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Topic: Which SD library to use ?!? (Read 2251 times) previous topic - next topic

Andreas1984

Jan 21, 2014, 04:44 pm Last Edit: Jan 21, 2014, 04:48 pm by Andreas1984 Reason: 1
Hello,

I have an application, where I want to have a fast reading speed from the SD-Card, to keep the reloading time small.

The reload of new data takes 1 mS. (After eeach 512 Bytes)

Currently I am using the SD library that comes with the Arduino IDE - Some people have told, that this library is old and requested me to use the sdfatlib http://code.google.com/p/sdfatlib/

However, I want to ask here if you really can win performance by using this lib... By the way I am using a DUE and the ethernet shield, which hosts also an sd card...

Do you think, that using a faster SD-Card, like for example a "SanDisk MicroSDHC 8GB Extreme Pro" could also bring some performance (now I am using an old SD-Card)... Or is the bottlenack on the arduino side?

Thx.



fat16lib

I am the author of SdFat.

The Arduino SD.h library is a wrapper for a very old version of SdFat so it is missing a number of bug fixes. 

SdFat has better native SPI support so is often faster.

A "SanDisk MicroSDHC 8GB Extreme Pro" is not likely to be faster than cheaper cards.  High performance consumer cards are optimized for very large, many MB,  transfers using the 4-bit SDIO bus.  Many less expensive cards perform better than these high end cards on Arduino with smaller transfers using the 1-bit SPI bus.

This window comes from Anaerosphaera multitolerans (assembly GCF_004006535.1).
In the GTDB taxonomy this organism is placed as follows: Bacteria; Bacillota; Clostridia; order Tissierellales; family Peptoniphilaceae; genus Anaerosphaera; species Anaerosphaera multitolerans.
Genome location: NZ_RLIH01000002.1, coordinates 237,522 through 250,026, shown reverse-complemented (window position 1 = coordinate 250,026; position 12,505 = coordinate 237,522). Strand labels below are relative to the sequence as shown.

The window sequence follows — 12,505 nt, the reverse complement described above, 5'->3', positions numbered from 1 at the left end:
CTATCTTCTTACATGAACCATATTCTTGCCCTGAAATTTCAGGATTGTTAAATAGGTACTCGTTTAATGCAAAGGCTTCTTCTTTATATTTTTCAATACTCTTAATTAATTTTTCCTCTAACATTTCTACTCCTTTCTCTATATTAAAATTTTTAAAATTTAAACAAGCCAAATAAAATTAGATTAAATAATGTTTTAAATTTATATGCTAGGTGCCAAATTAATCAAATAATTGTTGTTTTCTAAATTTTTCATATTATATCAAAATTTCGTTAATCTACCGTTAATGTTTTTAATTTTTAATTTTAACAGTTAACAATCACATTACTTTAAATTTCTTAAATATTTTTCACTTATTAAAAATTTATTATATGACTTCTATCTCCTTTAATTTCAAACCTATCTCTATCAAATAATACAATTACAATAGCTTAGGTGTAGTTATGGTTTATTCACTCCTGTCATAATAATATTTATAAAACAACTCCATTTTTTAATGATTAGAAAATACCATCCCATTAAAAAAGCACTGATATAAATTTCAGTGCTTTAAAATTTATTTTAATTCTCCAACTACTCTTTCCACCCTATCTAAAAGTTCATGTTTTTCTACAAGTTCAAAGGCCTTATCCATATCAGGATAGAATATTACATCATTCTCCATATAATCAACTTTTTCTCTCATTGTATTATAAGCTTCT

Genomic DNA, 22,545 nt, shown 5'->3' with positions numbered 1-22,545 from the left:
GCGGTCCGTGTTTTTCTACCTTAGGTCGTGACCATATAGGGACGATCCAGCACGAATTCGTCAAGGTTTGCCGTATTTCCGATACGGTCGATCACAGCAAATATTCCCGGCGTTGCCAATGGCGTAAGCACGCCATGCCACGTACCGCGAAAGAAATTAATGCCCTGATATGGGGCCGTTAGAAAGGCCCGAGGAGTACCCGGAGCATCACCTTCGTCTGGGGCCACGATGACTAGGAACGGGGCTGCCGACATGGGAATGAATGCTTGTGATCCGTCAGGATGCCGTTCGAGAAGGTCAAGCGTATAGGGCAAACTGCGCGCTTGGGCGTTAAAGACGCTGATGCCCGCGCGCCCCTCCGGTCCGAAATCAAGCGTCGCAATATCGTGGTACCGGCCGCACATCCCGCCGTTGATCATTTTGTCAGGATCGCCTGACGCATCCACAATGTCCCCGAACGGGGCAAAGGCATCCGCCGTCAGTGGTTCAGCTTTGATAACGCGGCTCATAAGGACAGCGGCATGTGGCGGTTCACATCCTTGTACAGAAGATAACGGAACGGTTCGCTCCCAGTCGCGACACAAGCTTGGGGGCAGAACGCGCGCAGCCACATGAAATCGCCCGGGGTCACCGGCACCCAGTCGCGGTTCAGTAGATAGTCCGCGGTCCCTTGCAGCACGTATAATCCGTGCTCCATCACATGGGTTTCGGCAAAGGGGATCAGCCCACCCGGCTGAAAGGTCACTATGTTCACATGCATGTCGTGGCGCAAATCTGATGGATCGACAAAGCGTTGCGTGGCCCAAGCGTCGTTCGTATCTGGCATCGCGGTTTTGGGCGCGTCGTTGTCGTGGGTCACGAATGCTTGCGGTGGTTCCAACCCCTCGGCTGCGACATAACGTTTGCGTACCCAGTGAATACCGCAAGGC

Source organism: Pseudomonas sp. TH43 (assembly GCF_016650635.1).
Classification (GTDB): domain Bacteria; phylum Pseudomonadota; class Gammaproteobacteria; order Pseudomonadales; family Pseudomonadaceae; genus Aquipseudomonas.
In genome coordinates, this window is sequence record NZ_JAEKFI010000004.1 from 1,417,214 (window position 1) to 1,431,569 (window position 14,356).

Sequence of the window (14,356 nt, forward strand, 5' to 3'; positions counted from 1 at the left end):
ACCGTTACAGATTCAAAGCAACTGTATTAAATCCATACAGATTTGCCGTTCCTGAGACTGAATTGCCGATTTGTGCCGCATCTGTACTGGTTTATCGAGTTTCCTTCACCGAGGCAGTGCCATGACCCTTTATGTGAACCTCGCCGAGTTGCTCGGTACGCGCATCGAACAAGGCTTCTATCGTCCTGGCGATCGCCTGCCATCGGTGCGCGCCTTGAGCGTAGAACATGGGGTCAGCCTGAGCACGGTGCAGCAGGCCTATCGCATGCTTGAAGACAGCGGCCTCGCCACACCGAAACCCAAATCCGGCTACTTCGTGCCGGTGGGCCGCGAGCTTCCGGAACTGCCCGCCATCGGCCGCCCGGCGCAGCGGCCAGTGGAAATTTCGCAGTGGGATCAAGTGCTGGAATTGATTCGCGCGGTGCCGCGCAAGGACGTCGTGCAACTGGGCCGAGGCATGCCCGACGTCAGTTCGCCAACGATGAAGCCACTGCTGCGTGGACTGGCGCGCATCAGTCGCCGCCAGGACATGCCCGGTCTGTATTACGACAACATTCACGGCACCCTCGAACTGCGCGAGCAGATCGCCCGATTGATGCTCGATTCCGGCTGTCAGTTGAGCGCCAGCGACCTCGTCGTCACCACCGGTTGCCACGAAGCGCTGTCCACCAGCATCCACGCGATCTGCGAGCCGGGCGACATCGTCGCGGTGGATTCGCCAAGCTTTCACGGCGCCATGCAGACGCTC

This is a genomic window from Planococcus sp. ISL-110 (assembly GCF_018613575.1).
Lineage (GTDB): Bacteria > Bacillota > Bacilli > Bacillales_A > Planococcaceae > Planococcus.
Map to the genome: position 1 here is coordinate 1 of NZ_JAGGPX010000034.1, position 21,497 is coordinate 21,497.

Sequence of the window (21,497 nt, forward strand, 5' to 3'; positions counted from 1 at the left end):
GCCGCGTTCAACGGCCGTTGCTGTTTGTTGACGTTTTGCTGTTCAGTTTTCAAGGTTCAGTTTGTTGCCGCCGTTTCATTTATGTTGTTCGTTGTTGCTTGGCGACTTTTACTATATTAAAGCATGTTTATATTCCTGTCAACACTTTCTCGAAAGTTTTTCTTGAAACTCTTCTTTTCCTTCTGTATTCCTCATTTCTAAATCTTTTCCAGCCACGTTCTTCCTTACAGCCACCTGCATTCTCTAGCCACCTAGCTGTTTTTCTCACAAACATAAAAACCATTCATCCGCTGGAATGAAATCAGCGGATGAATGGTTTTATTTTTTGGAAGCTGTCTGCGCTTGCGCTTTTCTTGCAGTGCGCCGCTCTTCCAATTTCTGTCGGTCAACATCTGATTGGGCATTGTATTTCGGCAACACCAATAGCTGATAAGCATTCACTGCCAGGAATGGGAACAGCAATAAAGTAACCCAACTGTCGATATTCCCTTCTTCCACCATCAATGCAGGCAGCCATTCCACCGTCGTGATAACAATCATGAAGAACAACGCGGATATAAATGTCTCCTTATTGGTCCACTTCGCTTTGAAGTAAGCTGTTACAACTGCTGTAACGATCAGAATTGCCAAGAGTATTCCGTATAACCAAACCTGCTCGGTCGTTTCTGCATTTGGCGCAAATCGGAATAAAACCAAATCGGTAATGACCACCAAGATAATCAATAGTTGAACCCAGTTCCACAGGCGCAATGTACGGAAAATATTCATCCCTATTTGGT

Industrial cards optimized for embedded applications give the best performance.

Only testing with you application will determine which card preforms best.

Here are the SdFat bench test results for several cards on Due using 512 byte reads and writes.

Full size 8GB Extreme Pro
Quote

Buffer size 512 bytes
Starting write test.  Please wait up to a minute
Write 242.81 KB/sec
Maximum latency: 81073 usec, Minimum Latency: 1496 usec, Avg Latency: 2106 usec

Starting read test.  Please wait up to a minute
Read 752.96 KB/sec
Maximum latency: 3244 usec, Minimum Latency: 594 usec, Avg Latency: 677 usec


Amazon basics 8 GB microsSD
Quote

Buffer size 512 bytes
Starting write test.  Please wait up to a minute
Write 252.65 KB/sec
Maximum latency: 285502 usec, Minimum Latency: 1029 usec, Avg Latency: 2023 usec

Starting read test.  Please wait up to a minute
Read 1299.29 KB/sec
Maximum latency: 2562 usec, Minimum Latency: 323 usec, Avg Latency: 391 usec


A 1 GB ATP Industrial grade card http://www.digikey.com/product-detail/en/AF1GSDI-5ACXX/AF1GSDI-5ACXX-ND/3770372.
Quote

Buffer size 512 bytes
Starting write test.  Please wait up to a minute
Write 1104.17 KB/sec
Maximum latency: 63529 usec, Minimum Latency: 395 usec, Avg Latency: 461 usec

Starting read test.  Please wait up to a minute
Read 2206.39 KB/sec
Maximum latency: 452 usec, Minimum Latency: 228 usec, Avg Latency: 229 usec


Wintec 2GB Industrial SD http://www.wintecind.com/OEM/Flash/SD/H6.html.
Quote

Buffer size 512 bytes
Starting write test.  Please wait up to a minute
Write 1289.91 KB/sec